What steps should Maryland take to ensure the broadest possible access to affordable health care?
    Roland: We can show the rest of the country what Single Payer looks like, especially if we legalize recreational marijuana, and have the extra revenue.
    What role should the state play in helping Baltimore address violent crime?
    Roland: There is no easy answer to this. Clearly there is institutional racism happening in positions of power, on the police force. Certain groups have recognized it and are rightly angry. Add in the fact that poverty is criminalized that what has happened is transpiring. If I am elected, I want to make it clear that this is something that I want to hear from the people of Maryland about, what they want the States involvement to be and what they think the best options for involvement are. Even if I am not elected, I really hope they will not remain silent and speak up, because something needs to change.
    Business Climate
    How would you characterize Maryland’s business climate? What can the state do to foster the creation of more family-supporting jobs?
    Roland: There are entirely too many corporations involved in entirely too many industries. But there is a lot of hope because there are a lot of entrepreneurs out there. We need to hold corporations to a higher standard and insist that they pay their workers a living wage. We need to give small businesses, family businesses, and startups better tax breaks, tax incentives, and help with funding.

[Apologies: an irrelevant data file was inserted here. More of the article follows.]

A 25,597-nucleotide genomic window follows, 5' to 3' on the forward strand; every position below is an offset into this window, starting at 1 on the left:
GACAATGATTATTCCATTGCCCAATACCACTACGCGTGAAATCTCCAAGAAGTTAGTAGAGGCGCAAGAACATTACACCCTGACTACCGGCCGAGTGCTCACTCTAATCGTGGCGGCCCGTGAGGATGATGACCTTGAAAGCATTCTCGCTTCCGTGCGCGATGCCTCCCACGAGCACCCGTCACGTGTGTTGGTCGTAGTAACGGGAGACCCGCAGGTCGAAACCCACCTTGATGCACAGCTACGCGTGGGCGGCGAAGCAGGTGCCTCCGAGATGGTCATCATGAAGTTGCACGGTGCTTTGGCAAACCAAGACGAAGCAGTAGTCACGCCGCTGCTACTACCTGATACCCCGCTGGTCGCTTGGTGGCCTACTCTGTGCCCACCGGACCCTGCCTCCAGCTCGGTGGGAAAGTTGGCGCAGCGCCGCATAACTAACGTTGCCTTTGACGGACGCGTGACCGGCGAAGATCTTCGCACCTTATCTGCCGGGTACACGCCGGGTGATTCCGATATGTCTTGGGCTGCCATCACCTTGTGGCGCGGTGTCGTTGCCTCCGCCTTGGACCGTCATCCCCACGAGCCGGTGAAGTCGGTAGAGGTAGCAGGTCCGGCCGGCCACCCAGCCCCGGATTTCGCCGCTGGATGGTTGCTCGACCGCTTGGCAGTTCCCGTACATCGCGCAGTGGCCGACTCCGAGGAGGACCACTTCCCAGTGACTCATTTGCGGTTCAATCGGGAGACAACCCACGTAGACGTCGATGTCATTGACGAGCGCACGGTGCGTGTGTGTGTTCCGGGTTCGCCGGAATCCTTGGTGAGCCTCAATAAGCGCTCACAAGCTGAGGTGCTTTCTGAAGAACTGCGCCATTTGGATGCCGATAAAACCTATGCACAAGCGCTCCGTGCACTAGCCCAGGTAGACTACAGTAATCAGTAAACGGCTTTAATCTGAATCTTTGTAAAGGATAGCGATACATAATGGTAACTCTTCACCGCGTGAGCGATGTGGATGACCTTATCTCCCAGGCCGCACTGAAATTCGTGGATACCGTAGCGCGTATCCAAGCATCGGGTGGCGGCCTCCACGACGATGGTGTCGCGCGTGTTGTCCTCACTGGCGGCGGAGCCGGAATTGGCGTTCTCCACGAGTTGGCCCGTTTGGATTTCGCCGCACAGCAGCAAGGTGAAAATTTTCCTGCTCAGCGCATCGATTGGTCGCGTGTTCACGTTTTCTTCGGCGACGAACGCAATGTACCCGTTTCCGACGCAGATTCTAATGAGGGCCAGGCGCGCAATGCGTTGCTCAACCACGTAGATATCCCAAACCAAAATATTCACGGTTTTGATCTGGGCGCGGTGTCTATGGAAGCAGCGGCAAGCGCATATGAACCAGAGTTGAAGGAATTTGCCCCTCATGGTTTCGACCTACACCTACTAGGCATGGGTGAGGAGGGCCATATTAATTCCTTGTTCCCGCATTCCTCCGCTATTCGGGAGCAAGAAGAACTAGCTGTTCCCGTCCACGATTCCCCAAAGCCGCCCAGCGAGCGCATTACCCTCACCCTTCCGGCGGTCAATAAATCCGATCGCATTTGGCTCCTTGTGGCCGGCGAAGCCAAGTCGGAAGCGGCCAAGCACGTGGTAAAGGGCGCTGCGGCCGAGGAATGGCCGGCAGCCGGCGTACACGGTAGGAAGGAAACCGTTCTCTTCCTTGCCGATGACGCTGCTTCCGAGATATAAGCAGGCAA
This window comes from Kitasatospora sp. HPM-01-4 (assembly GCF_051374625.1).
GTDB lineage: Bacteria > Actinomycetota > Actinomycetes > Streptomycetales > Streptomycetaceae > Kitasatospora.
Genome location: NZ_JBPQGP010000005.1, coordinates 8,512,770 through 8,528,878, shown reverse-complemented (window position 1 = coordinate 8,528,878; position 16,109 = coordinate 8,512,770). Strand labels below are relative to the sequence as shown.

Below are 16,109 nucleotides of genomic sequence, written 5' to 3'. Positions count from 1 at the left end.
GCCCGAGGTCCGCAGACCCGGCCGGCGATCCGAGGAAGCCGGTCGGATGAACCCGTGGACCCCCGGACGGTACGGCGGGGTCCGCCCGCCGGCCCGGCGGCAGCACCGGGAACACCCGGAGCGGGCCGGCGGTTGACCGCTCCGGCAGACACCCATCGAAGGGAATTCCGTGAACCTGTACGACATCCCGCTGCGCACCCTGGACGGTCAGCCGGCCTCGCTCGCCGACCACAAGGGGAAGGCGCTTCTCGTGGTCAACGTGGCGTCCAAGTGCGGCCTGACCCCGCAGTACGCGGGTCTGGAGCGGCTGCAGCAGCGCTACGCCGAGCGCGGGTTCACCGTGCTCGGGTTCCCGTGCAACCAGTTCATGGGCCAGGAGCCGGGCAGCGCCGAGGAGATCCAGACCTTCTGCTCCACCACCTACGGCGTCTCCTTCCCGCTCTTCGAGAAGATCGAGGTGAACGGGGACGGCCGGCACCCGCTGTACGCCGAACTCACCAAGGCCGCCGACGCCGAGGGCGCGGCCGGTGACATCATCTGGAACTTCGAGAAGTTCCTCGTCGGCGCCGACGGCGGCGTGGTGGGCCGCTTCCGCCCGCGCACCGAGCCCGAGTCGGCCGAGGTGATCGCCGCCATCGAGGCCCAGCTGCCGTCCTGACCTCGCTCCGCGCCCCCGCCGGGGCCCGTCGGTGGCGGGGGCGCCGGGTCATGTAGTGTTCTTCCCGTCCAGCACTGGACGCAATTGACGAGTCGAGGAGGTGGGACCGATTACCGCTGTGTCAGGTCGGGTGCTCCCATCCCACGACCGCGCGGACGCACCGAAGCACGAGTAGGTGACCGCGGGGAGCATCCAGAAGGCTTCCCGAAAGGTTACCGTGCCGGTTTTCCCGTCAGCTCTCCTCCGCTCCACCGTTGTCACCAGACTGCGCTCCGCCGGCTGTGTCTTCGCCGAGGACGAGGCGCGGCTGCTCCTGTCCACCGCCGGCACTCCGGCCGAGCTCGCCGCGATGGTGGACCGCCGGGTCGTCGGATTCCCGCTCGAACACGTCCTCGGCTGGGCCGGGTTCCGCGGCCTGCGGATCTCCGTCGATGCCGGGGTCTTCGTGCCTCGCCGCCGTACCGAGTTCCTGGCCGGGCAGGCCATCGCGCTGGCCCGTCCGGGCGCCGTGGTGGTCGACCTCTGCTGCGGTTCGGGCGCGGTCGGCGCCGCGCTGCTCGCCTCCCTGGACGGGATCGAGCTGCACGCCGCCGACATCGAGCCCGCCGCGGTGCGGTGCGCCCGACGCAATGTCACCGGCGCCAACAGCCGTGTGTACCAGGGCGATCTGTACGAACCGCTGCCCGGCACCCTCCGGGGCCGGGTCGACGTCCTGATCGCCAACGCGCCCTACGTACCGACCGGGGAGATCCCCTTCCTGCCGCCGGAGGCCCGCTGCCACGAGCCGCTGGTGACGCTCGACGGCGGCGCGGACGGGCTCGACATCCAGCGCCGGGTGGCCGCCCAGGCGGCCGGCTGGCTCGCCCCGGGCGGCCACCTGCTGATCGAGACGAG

Do you support the creation of a non-partisan, independent body to draw legislative and congressional district maps after each census?
    Roland: Yes, I support anything that rids the world of gerrymandering.
    Does the Law Enforcement Officers Bill of Rights adequately balance protections for police and the public? Should it be changed, and if so, how?
    Roland: It seems fair. However, I am not a lawyer, and the document is long and has complicated terminology, and without someone with a legal background explaining each subsection to me, it’s difficult for me to draw a definite conclusion. I need more information.
    What strategy would you adopt to address the opioid addiction and overdose crisis?
    Roland: We need more clinics, better access to those clinics, that those clinics accept Medicare, eliminating entrapment outside or near these clinics for the purpose of catching the people utilizing the services “under the influence”. Further, improved mental health services, better alternatives to pain management, better community inclusion, and decriminalizing poverty and addiction. Single Payer and legalized recreational marijuana would go a long way to help the crisis.
    Income inequality
    What if anything should the state do to address income inequality?
    Roland: Corporations need to be held accountable for paying their employees a living wage and paying for the welfare programs their employees are forced to use. Small businesses need to be given better tax cuts, tax incentives, and funding. We also need improved social programs for low-income families. Everyone wants to work or do something meaningful. We need to stop punishing people for living in poverty, not having access to education, or knowing what resources are available in their community. Making higher education more accessible and more affordable is something we need to work on as well.
    Do the state’s Public Information Act and open meetings laws adequately ensure Marylanders’ ability to exercise oversight of the government?
    Roland: Seemingly, provided that the overseeing bodies are honorable.